Michael Allen Smith, who writes entirely too much, recently wrote this about the messy notion of "Quantified Self." The link he provides gives you all you need to know about why humans tracking inputs into our biology leaves all sorts to be desired...the margin of error is just too much for any sort of meaningful … Continue reading Inputs and Biological Responses
Since posting a couple weeks ago, I've received some good feedback and had a few "duh" moments myself regarding how this should look. As much, I've already updated and improved the design, which now looks like this: So one of the things I've done is expanded the "general" section because there is more leeway in … Continue reading Grand Unified Training Spectrum 2.0
I've been thinking a lot about movement lately. Rather, I've been doing a lot of movement, with emphasis on handstand work and other bodyweight-focused modalities. Coming from a HIT and academic background, this left a nagging feeling of "going off the reservation." That is, I am confident in what it takes from a training perspective … Continue reading Grand Unified Training Spectrum.
So I've been writing over at our company website (www.efficientexercise.com/blog). What I'm doing is keeping all of the more "deep science" and personal thoughts on this blog, while using the EE blog for actionable blog posts. I'll link to my writing here when I post on the EE blog so you can check out those … Continue reading Regular Blogging vs. Specialty Blogging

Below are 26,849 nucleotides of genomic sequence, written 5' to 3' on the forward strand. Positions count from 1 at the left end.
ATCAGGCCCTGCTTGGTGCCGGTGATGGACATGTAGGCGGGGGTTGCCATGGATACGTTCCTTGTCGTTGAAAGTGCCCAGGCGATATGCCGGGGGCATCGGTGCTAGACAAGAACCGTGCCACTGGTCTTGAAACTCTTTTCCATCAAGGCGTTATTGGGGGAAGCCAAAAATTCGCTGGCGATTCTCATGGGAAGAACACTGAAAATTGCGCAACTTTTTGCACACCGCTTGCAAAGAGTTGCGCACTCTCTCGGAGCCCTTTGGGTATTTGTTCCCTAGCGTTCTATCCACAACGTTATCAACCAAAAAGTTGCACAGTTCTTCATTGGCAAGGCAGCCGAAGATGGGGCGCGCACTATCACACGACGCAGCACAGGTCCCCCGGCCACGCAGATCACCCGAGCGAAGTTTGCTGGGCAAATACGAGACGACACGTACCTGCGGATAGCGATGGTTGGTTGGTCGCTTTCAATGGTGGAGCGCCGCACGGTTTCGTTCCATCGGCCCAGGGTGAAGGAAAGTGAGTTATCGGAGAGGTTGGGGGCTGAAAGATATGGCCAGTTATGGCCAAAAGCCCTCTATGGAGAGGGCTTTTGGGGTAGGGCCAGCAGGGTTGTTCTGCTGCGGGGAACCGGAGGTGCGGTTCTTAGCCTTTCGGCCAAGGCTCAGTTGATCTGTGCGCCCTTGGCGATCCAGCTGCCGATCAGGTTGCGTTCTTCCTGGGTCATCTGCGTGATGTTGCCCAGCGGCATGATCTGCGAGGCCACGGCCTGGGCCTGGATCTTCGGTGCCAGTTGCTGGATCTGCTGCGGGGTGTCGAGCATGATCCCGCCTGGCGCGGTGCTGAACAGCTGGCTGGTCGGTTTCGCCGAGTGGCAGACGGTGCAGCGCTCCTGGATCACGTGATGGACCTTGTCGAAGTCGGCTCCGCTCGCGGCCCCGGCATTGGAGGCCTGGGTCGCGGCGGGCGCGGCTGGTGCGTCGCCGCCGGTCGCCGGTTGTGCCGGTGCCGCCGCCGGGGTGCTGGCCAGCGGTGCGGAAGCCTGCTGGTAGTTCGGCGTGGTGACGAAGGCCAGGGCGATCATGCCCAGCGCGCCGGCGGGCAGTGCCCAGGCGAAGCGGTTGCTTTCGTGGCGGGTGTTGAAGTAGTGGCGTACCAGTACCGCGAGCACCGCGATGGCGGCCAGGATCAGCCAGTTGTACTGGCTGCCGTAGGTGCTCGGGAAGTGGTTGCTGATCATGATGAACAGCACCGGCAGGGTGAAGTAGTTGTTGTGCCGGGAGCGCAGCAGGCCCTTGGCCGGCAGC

Last week I officially graduated. I'm not finished with my final project for publication, but that happens independent of getting my degree...it's icing on the cake. Having a week of doing nothing school related allowed space to reflect on some of the take-away lessons from school. In no particular order: You get out what you … Continue reading Lessons From Grad School
This is an expanded version of an answer I wanted to give over at Doug's website to the question of how do you judge improvement in functional ability with aging. Specifically, Ed is almost 69 but feeling really solid about his strength. The exchange: “Another Point: Folks, don’t fool yourself into thinking you’re “stronger” after … Continue reading Getting “Stronger” With Aging – How Do We Score?
I was apparently ahead of the curve in proclaiming the paleo diet to not be magical in any way. Take that, johnny (and Jane?) come latelies! Here's the thing: magic isn't actually magic, but boy if it doesn't resemble it. With that in mind, the value of such an eating strategy has never been lost … Continue reading Whole 30 #2 Review
An interesting discussion over at Doug McGuff's message board regarding exercise and aging. This comment was of interest: I suggest that the sedentary elderly require more exercise, not less. I am one such. A few minutes a week is not going to do it for sarcopenia or anything else. If I train once a week … Continue reading The Elderly Need More Exercise? Not Exactly.
The subtitle of the post should be "...that doesn't always lead to mass." I'm in the midst of writing a research review of publication and I came across a study on exercise volume and hypertrophy & strength changes. The study is titled "Strength and neuromuscular adaptation following one, four, and eight sets of high intensity … Continue reading Strength is a Skill
Yesterday on Facebook, Krista Scott Dixon posted this: She's right: if you are otherwise free of pathology, there is nothing wrong with your body. This is a fitness industry-wide trap, to make you feel bad about your body as a means of motivation. Unfortunately it's as big a trap as the one the Rebels encountered … Continue reading Body Criticism: It’s Turtles All The Way Down